“When you look at organized religion of whatever sort – whether it’s Christianity in all its variants, or whether it’s Islam or some forms of extreme Hinduism – wherever you see organized religion and priesthoods and power, you see cruelty and tyranny and repression. It’s almost a universal law.” –Philip Pullman
I just finished reading the Philip Pullman trilogy called ‘His Dark Materials’. It included the books The Golden Compass (titled Nothern Lights originally in the UK), The Subtle Knife, and The Amber Spyglass. You may remember all the uproar a couple of years ago when The Golden Compass came out as a movie. I’d heard of the books but never read them so the movie sparked my interest. I did enjoy reading the books, somewhat from having my curiosity satisfied at exploring these controversial pieces of literature and partly from finding that Pullman is a good author.
Here’s the review that I wrote of the trilogy for my Facebook Visual Bookshelf:
A series worth reading if only to see what the hoopla is about. The characters are creative and clever but the message whispered behind the words is just a repackaging of pantheistic and anti-theistic sentiments. Mr. Pullman is obviously living in response to past hurts inflicted by Christians or the church, which many can empathize with and understand so I don’t fault him for that. But it left the book with the feeling of being reactive instead of proactive in any way and therefore weakened his underlying intentions of disparaging theism from an intellectual standpoint.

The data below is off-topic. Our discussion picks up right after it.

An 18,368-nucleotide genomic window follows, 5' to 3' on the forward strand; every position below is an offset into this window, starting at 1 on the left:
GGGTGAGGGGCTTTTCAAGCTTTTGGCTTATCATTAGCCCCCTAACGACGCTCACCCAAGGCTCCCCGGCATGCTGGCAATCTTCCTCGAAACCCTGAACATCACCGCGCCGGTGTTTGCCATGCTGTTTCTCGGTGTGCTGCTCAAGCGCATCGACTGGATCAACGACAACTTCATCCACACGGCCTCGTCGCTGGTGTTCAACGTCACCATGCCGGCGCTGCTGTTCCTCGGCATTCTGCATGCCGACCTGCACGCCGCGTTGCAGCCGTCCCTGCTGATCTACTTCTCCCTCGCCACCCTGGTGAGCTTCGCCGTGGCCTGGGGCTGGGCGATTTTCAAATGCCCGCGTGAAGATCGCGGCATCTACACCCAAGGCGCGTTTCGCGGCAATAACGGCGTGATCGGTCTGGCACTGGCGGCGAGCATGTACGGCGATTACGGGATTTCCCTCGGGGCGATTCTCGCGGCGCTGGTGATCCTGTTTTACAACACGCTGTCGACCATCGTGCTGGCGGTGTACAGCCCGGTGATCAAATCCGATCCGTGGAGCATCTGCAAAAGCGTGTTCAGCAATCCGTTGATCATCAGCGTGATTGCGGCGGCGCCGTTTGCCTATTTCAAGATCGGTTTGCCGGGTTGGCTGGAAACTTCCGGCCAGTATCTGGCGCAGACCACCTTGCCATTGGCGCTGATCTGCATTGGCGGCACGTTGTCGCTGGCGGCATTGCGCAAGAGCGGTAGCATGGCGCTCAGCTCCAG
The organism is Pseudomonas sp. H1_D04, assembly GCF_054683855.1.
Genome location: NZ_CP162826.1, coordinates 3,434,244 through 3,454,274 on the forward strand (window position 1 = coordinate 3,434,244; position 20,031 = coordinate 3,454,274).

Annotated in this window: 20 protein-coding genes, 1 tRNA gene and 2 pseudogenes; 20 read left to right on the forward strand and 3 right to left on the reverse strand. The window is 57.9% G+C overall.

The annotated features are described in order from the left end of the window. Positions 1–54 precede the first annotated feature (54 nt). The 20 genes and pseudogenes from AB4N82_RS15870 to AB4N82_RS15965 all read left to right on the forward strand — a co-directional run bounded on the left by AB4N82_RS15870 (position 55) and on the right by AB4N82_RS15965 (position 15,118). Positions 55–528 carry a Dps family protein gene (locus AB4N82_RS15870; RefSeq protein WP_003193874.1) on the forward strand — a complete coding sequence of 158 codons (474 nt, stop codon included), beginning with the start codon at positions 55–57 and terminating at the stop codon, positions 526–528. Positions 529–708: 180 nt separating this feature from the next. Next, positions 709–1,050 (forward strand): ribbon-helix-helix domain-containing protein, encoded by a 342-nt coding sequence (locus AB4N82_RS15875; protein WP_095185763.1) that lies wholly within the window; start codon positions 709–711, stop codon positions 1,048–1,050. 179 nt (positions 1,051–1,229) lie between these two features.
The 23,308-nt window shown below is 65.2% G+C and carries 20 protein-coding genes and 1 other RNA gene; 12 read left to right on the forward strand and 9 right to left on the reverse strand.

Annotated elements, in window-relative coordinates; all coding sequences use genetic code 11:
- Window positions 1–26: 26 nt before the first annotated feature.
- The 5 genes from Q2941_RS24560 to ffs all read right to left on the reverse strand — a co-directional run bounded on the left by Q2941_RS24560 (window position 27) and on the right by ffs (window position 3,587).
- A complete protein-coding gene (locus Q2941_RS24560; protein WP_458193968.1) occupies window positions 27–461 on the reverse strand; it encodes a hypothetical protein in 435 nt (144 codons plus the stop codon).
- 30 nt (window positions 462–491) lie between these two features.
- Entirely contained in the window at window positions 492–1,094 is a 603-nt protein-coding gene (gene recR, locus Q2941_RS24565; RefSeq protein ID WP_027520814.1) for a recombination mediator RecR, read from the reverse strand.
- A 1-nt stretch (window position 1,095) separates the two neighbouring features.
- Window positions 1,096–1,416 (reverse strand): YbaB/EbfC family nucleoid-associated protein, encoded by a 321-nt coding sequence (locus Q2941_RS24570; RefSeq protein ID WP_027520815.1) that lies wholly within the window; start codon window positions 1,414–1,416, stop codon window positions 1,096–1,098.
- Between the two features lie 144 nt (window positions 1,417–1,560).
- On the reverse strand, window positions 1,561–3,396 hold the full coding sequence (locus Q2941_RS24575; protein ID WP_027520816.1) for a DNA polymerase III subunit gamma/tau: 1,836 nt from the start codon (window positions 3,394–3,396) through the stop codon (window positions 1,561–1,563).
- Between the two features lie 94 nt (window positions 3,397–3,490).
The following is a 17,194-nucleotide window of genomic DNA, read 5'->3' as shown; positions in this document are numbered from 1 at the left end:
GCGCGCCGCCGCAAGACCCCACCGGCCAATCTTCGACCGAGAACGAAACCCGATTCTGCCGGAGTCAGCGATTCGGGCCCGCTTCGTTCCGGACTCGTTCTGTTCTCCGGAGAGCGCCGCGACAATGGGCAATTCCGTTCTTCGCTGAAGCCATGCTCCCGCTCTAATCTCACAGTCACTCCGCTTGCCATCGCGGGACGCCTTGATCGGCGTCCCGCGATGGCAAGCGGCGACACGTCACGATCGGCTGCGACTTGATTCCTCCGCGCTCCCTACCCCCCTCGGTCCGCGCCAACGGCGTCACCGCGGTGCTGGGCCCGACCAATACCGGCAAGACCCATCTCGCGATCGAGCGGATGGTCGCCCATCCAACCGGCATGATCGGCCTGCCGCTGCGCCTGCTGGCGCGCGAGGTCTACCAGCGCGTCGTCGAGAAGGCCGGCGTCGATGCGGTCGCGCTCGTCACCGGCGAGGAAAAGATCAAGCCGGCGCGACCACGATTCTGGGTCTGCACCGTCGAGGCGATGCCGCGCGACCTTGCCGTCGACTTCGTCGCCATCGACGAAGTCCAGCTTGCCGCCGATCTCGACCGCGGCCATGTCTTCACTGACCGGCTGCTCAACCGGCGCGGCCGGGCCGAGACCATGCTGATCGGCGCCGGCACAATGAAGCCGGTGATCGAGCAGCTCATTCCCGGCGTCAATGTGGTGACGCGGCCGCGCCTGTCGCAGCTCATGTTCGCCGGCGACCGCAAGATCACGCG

Instead, to me, the series served as a sad but appropriate and needed reminder that many of we Christians have been much less than accurate representatives of the loving, redeeming God that we claim to follow.
I know a lot of Christians were worried about the talk of killing God in the book but this was the very reason I wanted to read it. I wanted to hear what Pullman had to say with my own ears. And I came away with the feeling that he truly was out to stick it to Christianity in general and to Catholicism specifically. Through his characters, Pullman speaks against monasticism, church hierarchy, discipleship and discipline. Let me pause here and say that those things (and the church at large) do need railed against many times. We, as followers of Jesus, have often failed historically to show the mercy, grace and love of God. We’ve many times failed to act graciously and we have forced our will on others. I have to own up to those facts and move on to live with grace and love.
With those thoughts in my mind, I want to discuss just one point. You can read the books and write your own review if you want to discuss things more fully! Haha!